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Santiago is a World Heritage City by UNESCO thanks to its monumental beauty, extraordinary conservation and as the final destination of a thousand-year-old pilgrim route: the Way of St. James, which, since the 9th century, has transformed this land into a meeting place of Western faith and thinking.'
Spend time walking in the city and discovering its stoned streets, squares and churches. Cathedral is a must as well as the local market, a lively display of well-known Galician gastronomy.
Galicia's Rías are amazing inlets that penetrate into the land. 1,498 kilometers of coastline with more than 700 beaches, beautiful little harbors, sheltered bays and famous gastronomic wealth as well as magnificent scenery full makes a great experience to explore.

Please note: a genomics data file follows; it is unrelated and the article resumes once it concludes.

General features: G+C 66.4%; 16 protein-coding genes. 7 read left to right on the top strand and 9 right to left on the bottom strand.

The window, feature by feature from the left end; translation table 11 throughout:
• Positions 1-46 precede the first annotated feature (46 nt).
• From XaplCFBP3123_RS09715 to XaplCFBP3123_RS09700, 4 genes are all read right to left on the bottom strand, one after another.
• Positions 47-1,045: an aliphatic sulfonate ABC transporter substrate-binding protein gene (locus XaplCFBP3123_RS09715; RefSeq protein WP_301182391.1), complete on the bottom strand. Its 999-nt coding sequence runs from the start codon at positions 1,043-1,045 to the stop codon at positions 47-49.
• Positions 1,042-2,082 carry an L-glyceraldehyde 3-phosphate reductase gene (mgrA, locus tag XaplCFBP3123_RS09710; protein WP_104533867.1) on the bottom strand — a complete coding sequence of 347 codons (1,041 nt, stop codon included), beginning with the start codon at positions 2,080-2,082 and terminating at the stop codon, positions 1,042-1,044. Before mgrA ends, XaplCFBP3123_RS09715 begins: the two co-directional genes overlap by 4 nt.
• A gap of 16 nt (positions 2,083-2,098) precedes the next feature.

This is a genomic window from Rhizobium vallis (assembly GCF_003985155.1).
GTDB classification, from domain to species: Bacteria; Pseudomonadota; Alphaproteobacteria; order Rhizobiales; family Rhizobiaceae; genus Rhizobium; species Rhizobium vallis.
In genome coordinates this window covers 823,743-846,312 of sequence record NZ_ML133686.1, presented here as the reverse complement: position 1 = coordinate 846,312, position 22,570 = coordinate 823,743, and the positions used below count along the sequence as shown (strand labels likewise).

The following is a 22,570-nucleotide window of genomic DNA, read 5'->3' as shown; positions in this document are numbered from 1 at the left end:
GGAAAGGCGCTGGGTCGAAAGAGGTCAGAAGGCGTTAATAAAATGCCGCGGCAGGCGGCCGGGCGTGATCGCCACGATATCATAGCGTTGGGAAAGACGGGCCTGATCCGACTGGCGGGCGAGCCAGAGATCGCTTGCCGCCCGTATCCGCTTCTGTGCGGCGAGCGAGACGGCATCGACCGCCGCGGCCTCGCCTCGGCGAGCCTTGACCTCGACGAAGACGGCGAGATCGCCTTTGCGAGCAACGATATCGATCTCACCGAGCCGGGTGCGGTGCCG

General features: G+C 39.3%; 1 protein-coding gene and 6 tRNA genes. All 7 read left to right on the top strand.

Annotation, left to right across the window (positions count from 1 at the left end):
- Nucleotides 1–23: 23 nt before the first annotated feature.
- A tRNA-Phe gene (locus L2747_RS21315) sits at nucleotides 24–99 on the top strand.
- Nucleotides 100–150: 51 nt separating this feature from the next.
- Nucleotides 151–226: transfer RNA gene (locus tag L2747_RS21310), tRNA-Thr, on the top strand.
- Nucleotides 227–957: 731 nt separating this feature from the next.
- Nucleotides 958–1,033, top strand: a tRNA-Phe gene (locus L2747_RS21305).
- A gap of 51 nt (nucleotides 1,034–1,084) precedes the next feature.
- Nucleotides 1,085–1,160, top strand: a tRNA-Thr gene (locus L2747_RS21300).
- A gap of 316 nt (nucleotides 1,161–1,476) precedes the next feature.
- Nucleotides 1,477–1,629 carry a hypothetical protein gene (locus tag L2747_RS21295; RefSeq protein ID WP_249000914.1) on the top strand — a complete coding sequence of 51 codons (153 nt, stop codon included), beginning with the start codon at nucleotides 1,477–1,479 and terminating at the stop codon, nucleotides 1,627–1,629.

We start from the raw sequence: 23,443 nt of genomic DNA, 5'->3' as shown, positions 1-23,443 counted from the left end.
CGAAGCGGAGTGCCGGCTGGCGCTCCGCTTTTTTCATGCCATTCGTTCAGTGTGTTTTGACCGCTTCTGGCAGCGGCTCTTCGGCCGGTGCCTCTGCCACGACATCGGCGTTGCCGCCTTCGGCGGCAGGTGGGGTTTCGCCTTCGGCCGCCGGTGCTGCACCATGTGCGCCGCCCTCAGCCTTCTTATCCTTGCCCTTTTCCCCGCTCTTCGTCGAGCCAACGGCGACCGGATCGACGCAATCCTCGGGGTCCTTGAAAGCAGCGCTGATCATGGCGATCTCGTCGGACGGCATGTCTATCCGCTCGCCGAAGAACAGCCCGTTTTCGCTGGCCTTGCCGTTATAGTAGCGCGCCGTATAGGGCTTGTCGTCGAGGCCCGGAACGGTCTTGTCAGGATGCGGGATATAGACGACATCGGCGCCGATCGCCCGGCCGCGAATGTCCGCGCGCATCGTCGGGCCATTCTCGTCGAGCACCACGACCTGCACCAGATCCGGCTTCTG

Inside the Rías (fiords), sailing is very comfortable: there is not swell, just wind waves.'
We can provide with a picnic or trying local gastronomy (oysters, empanada, cockles) from the boat is another interesting option.
If you like gastronomy, this is probably one of the best regions in Spain to be. Galicia is famous between the Spanish for its food; cow meet, fish, seafood and vegetables are one of the hallmarks of this part of Spain.
Of course, Galician wines cannot be forgotten; they are becoming world known as well as the regions, recommended as wine escapes.
Santiago de Compostela is a strategic geographical point from where to discover the region, full of small Medieval towns and experience the off the beaten track journey either through the beautiful coastline or the rural interior. A “Pazos” (manor houses route) must not be missed.